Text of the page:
Still, it gets even stranger.
Jack met up with the Devil at some later point and somehow managed to convince him to climb up a tree to pick up some fruit. He then sculpted a cross on the tree’s bark to prevent him from getting down, forcing a promise that he will be left alone for ten more years and that his soul will not be claimed. Why didn’t he just ask him to be left alone for good, I don’t know. Jack was a strange guy.
But not long after that, Jack’s soul passed away. God didn’t really want the likes of Jack in Heaven, so he sent him to hell. But the Devil was still upset by Jack’s tricks and he had to keep his word and not claim his soul. So instead, he sent Jack off into the dark night with only a burning coal to light his way. Jack put the coal into a carved-out turnip and has been roaming the Earth ever since. He was called Jack of the Lantern, or for short – Jack O’Lantern.
The people thought that by making their own lanterns to scare Jack off. In Ireland and Scotland, they used turnips or potatoes and placed them by the window. In England, large beets were used. The British and Irish that moved to the US took this tradition with them and discovered that the pumpkin, a species native to America, works perfectly for that, so they used pumpkins instead.
There are other similar (or different stories), but in all the stories, there’s someone that makes a deal with the Devil to have his soul free.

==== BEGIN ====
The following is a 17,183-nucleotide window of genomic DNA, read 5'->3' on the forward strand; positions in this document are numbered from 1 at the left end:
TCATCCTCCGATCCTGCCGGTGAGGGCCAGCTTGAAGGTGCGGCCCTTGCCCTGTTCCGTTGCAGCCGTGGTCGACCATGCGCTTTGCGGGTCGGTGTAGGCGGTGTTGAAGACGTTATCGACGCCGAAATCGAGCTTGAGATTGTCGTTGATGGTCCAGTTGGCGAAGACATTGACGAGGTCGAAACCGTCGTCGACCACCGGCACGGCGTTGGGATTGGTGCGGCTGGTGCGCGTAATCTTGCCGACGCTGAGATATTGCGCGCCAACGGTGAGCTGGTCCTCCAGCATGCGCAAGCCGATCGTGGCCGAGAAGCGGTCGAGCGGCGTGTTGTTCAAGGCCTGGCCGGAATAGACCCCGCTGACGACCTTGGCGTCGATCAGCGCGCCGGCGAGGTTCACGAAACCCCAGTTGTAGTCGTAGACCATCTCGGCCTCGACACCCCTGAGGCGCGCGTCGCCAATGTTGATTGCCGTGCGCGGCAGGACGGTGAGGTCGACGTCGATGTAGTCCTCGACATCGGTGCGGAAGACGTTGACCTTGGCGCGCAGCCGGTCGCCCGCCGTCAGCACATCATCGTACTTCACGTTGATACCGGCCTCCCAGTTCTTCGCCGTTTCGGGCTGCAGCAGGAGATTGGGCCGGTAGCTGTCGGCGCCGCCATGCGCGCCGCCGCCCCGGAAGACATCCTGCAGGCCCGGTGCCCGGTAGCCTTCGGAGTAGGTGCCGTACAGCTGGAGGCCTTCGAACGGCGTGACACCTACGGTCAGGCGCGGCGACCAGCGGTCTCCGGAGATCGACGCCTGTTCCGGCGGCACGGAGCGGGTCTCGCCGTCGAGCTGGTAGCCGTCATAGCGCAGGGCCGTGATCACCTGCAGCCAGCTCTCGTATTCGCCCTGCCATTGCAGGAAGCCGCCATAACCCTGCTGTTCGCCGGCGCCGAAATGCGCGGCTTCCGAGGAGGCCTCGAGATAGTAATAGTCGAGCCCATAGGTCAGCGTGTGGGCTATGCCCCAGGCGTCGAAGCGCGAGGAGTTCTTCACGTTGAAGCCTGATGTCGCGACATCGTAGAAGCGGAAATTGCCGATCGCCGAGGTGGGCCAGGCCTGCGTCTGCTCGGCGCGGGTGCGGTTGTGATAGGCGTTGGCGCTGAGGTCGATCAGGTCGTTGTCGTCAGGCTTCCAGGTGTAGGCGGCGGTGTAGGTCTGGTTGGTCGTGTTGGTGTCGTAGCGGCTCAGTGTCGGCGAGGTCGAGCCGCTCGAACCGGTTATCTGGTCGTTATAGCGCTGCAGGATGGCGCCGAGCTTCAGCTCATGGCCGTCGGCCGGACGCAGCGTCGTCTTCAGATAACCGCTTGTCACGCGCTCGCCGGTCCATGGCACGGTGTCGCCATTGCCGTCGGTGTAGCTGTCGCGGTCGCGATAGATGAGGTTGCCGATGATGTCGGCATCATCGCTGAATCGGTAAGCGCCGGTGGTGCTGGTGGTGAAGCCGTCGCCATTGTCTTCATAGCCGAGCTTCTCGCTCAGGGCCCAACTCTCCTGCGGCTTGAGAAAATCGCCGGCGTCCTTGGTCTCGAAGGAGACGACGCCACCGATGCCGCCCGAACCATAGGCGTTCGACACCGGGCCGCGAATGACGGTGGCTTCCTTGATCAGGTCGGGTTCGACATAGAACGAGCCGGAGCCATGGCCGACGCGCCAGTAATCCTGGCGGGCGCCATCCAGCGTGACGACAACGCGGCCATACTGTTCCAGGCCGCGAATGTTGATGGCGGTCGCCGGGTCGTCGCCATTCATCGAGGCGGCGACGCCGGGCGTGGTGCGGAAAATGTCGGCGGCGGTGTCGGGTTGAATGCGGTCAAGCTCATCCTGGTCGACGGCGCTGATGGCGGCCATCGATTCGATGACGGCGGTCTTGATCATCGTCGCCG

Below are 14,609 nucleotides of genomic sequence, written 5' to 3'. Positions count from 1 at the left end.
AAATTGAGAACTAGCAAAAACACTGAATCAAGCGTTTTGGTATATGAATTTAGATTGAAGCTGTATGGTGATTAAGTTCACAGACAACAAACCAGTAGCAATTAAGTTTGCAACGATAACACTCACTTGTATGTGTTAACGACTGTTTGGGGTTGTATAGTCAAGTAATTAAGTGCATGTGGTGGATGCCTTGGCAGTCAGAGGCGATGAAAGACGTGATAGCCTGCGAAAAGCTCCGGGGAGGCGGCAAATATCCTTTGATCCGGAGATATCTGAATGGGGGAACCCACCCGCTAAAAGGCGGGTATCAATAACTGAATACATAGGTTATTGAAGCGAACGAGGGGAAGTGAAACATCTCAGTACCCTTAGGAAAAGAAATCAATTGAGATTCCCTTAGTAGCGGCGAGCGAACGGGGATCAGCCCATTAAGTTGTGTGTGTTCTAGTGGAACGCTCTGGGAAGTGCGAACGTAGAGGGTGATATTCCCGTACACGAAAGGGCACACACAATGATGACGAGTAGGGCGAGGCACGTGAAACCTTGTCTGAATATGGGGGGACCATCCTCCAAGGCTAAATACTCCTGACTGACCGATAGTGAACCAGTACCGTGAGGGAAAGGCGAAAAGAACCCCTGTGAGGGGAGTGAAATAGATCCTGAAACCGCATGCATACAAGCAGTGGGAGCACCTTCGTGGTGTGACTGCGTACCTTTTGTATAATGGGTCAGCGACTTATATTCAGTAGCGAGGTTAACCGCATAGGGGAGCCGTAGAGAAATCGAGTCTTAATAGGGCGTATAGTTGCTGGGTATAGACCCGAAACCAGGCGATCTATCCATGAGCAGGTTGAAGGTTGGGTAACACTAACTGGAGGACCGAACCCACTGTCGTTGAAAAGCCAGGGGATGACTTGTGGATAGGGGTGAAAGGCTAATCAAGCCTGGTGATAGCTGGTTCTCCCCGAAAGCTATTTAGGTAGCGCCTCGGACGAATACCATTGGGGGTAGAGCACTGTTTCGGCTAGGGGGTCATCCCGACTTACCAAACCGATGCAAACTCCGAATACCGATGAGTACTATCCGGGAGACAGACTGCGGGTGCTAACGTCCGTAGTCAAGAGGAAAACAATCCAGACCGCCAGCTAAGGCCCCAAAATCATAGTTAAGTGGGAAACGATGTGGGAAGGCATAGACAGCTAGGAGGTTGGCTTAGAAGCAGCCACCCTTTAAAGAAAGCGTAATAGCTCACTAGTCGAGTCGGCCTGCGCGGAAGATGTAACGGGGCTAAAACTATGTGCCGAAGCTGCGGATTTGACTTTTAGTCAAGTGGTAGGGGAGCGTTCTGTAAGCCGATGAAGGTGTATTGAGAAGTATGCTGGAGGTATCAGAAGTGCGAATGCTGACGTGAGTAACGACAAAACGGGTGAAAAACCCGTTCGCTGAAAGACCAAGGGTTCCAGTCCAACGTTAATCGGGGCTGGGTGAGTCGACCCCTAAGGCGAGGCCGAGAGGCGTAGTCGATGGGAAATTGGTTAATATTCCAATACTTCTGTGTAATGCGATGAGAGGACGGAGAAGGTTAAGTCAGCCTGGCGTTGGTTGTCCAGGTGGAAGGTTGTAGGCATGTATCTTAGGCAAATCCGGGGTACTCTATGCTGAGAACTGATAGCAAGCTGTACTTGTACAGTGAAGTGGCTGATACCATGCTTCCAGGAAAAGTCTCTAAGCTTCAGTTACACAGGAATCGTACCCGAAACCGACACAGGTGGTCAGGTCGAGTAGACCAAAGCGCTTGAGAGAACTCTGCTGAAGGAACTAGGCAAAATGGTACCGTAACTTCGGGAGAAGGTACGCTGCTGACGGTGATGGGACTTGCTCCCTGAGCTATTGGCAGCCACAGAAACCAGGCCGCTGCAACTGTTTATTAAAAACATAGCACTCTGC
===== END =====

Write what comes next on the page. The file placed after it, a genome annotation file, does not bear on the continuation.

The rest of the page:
Today, carving pumpkins is as much an industry as it is a tradition. Over 1.5 billion pounds (680,000,000 kilograms or 680,000 tonnes) of pumpkins are produced each year and are grown each year. Interestingly, 90% of the pumpkins grown in the United States are raised within a 90-mile radius of Peoria, Illinois, and even more interestingly, most pumpkins are processed into canned pumpkin puree and canned pie mix – so they’re not for carving.
There are pumpkin carving competitions, and the scary faces traditionally made on pumpkins are often replaced by other creative designs. The world’s largest jack-o’-lantern was carved from the then-world’s-largest pumpkin on October 31, 2005, in Northern Cambria, Pennsylvania; it weighed 1,469 lb (666.33 kg) on October 1, 2005.
But without a doubt, carving pumpkins is for everyone. If you’re looking for a creative way to spook your friends and family this Halloween, or just signal to kids that you’re welcoming trick or treating, carving a pumpkin is definitely the way to go. There are many different ways to carve a pumpkin, but the most common methods involve using a solid knife to cut the top (or the bottom) of the pumpkin. You can use a mixer or a spoon to take out the inside, and then with an erasable marker, draw the outline of the pumpkin. There are a million designs you can find online, but if you’re new to carving pumpkins, stick to something simple. Then, if you want the pumpkin to last more, apply vaseline to the edges and finally, place a candle inside for lighting. You can use the insides (without the seeds) for baking or even for mixing into drinks (how ’bout an authentic pumpkin spice latte?) — you can even freeze the pumpkin insides for later use, to avoid food waste.
So, prepare your pumpkins and your carving knife, because we couldn’t really imagine Halloween without pumpkins, could we? It’s not about making the best ones, it’s about enjoying a century-old tradition — and keeping Jack o’lantern away.